The types of variables in statistics that are commonly used are quantitative variables, qualitative variables, independent variables and dependent variables.
Any variables that can be expressed numerically are called quantitative variables. Some examples of quantitative variables are shown below.
Quantitative variables can either be discrete or continuous
The difference between a discrete variable and a continuous variable is straightforward.
If you can count something using only the numbers 1, 2, 3, 4, 5, ...., that thing is a discrete variable.
For example, how many cars do you own?
It is either you own 1, 2, 3, 4 and so forth. There is no such thing as owning 1 car plus 1/2 a car or 1.5 car.
How many children are in the classroom? There could be 25, 20, or 10 in the classroom. However, it will not make sense to say 20.5 children.
As you can see a discrete variable cannot be divided into fractions.
Based on this explanation, you can see that from the quantitative variables above, the discrete variables are the following.
A continuous variable though could have fractions and you cannot use only the numbers 1, 2, 3, 4, 5, 6, .... to find the variable.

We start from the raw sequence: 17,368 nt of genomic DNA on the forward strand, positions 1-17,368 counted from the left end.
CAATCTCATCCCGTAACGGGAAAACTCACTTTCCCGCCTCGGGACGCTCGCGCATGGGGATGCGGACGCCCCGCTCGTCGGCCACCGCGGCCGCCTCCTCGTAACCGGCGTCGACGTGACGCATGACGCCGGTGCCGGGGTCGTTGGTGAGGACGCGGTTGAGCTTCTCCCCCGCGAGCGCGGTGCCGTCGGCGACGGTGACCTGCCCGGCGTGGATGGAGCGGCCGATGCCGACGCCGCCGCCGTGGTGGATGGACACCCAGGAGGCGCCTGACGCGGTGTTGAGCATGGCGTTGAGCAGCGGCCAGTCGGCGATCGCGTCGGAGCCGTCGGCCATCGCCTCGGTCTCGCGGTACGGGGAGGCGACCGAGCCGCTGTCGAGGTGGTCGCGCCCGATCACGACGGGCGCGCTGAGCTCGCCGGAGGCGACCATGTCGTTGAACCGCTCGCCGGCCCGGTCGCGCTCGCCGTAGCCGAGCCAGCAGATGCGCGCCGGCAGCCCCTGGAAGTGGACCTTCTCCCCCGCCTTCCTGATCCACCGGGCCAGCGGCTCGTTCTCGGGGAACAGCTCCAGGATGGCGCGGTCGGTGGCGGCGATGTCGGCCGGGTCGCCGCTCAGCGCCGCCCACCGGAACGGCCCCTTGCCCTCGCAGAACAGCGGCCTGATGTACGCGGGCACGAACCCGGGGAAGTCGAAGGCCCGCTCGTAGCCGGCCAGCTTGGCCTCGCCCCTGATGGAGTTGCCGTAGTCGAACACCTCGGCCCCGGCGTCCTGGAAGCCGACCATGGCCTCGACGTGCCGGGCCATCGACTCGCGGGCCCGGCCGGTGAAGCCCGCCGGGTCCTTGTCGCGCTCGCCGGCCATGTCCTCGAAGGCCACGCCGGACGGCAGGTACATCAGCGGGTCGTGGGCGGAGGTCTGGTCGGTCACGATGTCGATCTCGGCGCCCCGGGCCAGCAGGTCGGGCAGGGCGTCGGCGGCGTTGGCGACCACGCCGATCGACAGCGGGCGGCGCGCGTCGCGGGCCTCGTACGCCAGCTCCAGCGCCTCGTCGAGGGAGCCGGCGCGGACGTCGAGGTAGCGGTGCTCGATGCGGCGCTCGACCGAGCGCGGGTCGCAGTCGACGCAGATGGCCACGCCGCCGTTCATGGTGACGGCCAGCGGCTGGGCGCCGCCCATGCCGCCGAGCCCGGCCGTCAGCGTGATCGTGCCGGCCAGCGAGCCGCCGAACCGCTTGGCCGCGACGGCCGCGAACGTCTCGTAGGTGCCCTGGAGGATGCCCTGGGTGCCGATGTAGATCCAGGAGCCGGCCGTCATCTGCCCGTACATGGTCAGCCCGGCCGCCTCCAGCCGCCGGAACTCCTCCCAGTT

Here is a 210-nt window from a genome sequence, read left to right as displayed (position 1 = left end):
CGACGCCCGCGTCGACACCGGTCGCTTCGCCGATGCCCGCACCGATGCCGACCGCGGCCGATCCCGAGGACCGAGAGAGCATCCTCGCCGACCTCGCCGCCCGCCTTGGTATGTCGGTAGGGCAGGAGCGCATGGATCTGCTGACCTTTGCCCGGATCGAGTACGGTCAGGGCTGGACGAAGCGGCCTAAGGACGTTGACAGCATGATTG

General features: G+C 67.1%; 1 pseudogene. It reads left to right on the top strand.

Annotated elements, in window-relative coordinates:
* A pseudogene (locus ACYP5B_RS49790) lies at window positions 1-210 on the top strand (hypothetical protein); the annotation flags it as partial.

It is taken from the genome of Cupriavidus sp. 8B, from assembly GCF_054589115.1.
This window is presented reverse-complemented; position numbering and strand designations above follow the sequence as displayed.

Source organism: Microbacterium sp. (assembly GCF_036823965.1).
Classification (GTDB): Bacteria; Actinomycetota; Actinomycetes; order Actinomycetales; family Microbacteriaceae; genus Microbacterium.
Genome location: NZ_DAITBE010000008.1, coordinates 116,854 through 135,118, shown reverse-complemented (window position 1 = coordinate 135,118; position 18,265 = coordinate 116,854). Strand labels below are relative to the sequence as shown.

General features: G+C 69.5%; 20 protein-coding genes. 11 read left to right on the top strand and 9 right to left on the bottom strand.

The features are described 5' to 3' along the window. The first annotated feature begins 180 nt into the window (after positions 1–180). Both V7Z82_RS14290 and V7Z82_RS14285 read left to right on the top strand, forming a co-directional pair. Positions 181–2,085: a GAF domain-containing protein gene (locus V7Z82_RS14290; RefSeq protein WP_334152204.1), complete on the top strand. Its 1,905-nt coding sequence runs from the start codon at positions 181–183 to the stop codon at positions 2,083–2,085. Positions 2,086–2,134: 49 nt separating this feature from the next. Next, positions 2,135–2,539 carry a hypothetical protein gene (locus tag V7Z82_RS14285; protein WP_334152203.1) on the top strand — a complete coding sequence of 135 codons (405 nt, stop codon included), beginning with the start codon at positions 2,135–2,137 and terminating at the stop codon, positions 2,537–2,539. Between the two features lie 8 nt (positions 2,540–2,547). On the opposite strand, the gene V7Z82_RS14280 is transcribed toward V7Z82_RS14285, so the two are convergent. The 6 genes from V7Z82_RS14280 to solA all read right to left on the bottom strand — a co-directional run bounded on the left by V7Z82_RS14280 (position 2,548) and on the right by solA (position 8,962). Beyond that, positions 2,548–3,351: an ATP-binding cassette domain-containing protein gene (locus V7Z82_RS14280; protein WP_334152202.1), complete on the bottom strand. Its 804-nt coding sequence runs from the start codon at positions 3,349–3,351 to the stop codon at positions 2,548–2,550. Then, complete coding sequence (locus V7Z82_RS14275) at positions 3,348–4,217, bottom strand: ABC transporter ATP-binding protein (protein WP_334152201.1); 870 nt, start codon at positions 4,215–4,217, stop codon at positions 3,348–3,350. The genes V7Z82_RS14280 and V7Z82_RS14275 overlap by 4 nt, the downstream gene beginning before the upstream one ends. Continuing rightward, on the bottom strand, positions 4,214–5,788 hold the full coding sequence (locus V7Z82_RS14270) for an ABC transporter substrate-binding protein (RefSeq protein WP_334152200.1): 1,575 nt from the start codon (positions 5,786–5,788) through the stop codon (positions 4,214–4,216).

For example, if I ask you for your age, you may answer, "I am 50 years old."
However, if I ask you the same question 6 months later, you will say 50 years and 6 months or 50.5 years old.
Since 6 months or 0.5 year is a fraction of 1 year, the variable is continuous.
Generally speaking, the word "count" does not apply to a continuous variable. You never hear people say, " count your height, " " count your weight, " etc.
They may instead say, " measure your height, " " measure your weight, " etc.
The word continuous probably came from the fact that the variable can continue to take on intermediate values between two consecutive whole numbers.
For example, between 2, and 3, there are lots of intermediate values such as 2.5, 2.33, 2.4447, 2.4, 2.00047, and millions of other intermediate values.
From the quantitative variables above, the discrete variables are the following.
A qualitative variable, also called categorical variable cannot be expressed with a numerical value. The variable can be observed. We cannot count it or measure it.
For example, the gender of college graduates is a qualitative variable.
Other examples of qualitative variables are shown below.
An independent variable can be manipulated so its values will change. A dependent variable cannot choose its values.
The value of the dependent variable will always depend on whatever values the independent variable takes on.
For example, income is an independent variable (a continuous independent variable) and number of cars purchased is a dependent variable (dependent discrete variable).
You can manipulate your income so it will change perhaps by working more, or less, or working hard to become a doctor or a CEO.
The number of cars you can own though will depend on your income.
As your income goes up, the number of cars you could own could also go up provided that you want to own more cars.
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